Archives of Women's Mental Health

, Volume 20, Issue 1, pp 161–171 | Cite as

Prevalence of stressful life events during pregnancy and its association with postpartum depressive symptoms

  • Trina Salm WardEmail author
  • Florence A. Kanu
  • Sara Wagner Robb
Original Article


Experiencing stressful life events (SLEs) has negative consequences for both mother and infant. This study examined the predictive contributions of (1) experiences of each SLE separately and its association with postpartum depressive symptoms (PDS), (2) experiences of cumulative number of SLEs and PDS, and (3) the cumulative experiences of SLEs across three domains (relational, financial, physical health). Georgia’s Pregnancy Risk Assessment Monitoring System data were obtained from 2004 to 2011. Chi-square tests and a combination of weighted logistic regression models were conducted to predict self-reported PDS. Odds ratios (OR) and 95 % confidence intervals (CI) were reported. A total of 10,231 women were included in the analysis; 15 % of the mothers reported PDS. Arguments with partner, trouble paying bills, and separation/divorce significantly predicted increased odds of PDS. Increased odds of PDS were observed with increasing numbers of cumulative SLEs. Experiencing high stress in any domain significantly predicted PDS with the highest predictor being high stress across all domains, followed by experiencing a combination of high relational and financial stress. SLEs were associated with reporting PDS among new mothers in Georgia. It is important to assess for SLEs during prenatal care and provide resources aimed at reducing the impact of SLEs.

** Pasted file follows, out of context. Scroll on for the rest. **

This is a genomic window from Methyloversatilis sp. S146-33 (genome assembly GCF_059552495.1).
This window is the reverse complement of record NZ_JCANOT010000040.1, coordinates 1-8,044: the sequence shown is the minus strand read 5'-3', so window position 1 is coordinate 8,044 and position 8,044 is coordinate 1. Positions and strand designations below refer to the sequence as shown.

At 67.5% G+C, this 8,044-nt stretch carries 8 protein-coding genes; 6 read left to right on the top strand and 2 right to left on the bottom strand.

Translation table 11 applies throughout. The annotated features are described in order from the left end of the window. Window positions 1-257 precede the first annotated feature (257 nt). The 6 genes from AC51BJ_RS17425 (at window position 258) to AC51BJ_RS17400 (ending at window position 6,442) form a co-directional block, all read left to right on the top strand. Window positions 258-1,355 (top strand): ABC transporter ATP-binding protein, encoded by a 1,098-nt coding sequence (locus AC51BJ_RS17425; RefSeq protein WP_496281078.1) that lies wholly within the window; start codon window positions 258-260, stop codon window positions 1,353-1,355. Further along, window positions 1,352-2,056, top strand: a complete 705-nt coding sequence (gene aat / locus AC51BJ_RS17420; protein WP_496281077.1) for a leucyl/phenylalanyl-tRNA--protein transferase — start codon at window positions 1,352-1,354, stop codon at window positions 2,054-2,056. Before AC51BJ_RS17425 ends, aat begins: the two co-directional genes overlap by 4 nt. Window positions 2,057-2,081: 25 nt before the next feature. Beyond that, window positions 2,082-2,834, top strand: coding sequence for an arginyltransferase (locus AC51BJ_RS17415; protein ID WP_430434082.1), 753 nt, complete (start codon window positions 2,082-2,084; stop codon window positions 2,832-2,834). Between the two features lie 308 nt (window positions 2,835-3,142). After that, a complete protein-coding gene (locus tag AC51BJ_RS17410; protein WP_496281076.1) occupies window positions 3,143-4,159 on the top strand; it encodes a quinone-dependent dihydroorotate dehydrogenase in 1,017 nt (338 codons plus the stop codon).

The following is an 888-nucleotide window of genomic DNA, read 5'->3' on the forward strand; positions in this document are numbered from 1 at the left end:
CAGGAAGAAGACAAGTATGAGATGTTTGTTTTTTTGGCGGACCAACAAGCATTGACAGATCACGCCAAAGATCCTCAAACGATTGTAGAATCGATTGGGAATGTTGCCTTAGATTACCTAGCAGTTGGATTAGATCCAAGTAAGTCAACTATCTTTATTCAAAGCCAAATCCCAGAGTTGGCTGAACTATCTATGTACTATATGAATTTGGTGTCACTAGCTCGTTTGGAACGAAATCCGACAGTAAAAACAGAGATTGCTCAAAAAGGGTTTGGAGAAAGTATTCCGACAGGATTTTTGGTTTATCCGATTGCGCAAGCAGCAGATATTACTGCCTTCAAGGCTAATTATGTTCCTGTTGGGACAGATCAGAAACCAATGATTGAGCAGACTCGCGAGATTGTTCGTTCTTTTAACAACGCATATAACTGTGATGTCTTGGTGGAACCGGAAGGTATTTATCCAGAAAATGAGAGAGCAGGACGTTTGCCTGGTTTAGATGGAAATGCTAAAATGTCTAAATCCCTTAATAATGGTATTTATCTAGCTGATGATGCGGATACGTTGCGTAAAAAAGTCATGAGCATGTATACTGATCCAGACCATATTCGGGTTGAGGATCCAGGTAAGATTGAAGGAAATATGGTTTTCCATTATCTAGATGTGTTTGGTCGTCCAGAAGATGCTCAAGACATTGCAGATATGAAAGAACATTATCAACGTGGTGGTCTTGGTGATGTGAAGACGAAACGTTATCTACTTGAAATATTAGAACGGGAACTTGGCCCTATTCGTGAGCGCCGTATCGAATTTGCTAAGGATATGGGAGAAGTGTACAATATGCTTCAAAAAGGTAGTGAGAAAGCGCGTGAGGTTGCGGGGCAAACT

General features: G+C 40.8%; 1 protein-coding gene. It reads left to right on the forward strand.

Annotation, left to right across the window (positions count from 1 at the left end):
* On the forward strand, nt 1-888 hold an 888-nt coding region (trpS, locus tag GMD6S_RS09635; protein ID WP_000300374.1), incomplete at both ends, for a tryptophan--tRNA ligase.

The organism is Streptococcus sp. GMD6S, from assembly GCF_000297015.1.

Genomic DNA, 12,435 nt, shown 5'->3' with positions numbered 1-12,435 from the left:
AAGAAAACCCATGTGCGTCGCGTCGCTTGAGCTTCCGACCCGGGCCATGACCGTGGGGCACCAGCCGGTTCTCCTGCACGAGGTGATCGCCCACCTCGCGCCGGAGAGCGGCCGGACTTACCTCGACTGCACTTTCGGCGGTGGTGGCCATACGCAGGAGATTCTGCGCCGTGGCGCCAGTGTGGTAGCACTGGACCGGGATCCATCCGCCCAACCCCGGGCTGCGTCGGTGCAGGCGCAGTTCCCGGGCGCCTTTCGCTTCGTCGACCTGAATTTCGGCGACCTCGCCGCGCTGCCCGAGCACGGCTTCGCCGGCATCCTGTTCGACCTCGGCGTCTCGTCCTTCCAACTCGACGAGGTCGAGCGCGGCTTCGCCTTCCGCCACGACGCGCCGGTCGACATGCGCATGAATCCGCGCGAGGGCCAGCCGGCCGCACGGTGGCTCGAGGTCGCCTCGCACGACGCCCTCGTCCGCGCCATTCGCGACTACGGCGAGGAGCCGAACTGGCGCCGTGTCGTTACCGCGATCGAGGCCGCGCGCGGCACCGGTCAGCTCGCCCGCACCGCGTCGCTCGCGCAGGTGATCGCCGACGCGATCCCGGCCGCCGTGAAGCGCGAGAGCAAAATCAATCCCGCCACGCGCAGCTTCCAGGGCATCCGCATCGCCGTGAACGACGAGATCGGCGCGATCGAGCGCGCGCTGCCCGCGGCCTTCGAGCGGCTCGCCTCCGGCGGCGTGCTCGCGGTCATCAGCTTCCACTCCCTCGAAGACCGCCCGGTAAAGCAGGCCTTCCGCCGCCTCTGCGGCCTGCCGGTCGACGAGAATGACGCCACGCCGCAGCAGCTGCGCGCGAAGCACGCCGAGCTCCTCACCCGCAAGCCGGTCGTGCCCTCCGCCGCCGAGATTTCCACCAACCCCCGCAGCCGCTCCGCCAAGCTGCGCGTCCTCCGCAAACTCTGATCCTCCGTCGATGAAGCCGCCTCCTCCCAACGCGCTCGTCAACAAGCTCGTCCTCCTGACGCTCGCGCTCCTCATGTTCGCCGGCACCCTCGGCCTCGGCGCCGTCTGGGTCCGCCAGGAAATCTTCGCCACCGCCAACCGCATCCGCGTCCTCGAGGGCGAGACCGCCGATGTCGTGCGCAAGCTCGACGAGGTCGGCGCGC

Prenatal stress Life stress Postpartum depression Pregnancy risk assessment and monitoring system (PRAMS) Principal component analysis (PCA) 



Georgia Pregnancy Risk Assessment Monitoring System (PRAMS) data were collected and provided by the PRAMS Project in the Maternal and Child Epidemiology Section of the Georgia Department of Public Health (GDPH). The Centers for Disease Control and Prevention Cooperative Agreement grant number UR6/DP000508 provided funding to GDPH for data collection and some staff support. We also acknowledge The PRAMS Working Group.

Compliance with ethical standards



Conflict of Interest

The authors declare that they have no conflict of interest.


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Copyright information

© Springer-Verlag Wien 2016

Authors and Affiliations

  1. 1.School of Social WorkUniversity of GeorgiaAthensUSA
  2. 2.Department of Health Promotion and Behavior, College of Public HealthUniversity of GeorgiaAthensUSA
  3. 3.Department of Epidemiology and Biostatistics, College of Public HealthUniversity of GeorgiaAthensUSA

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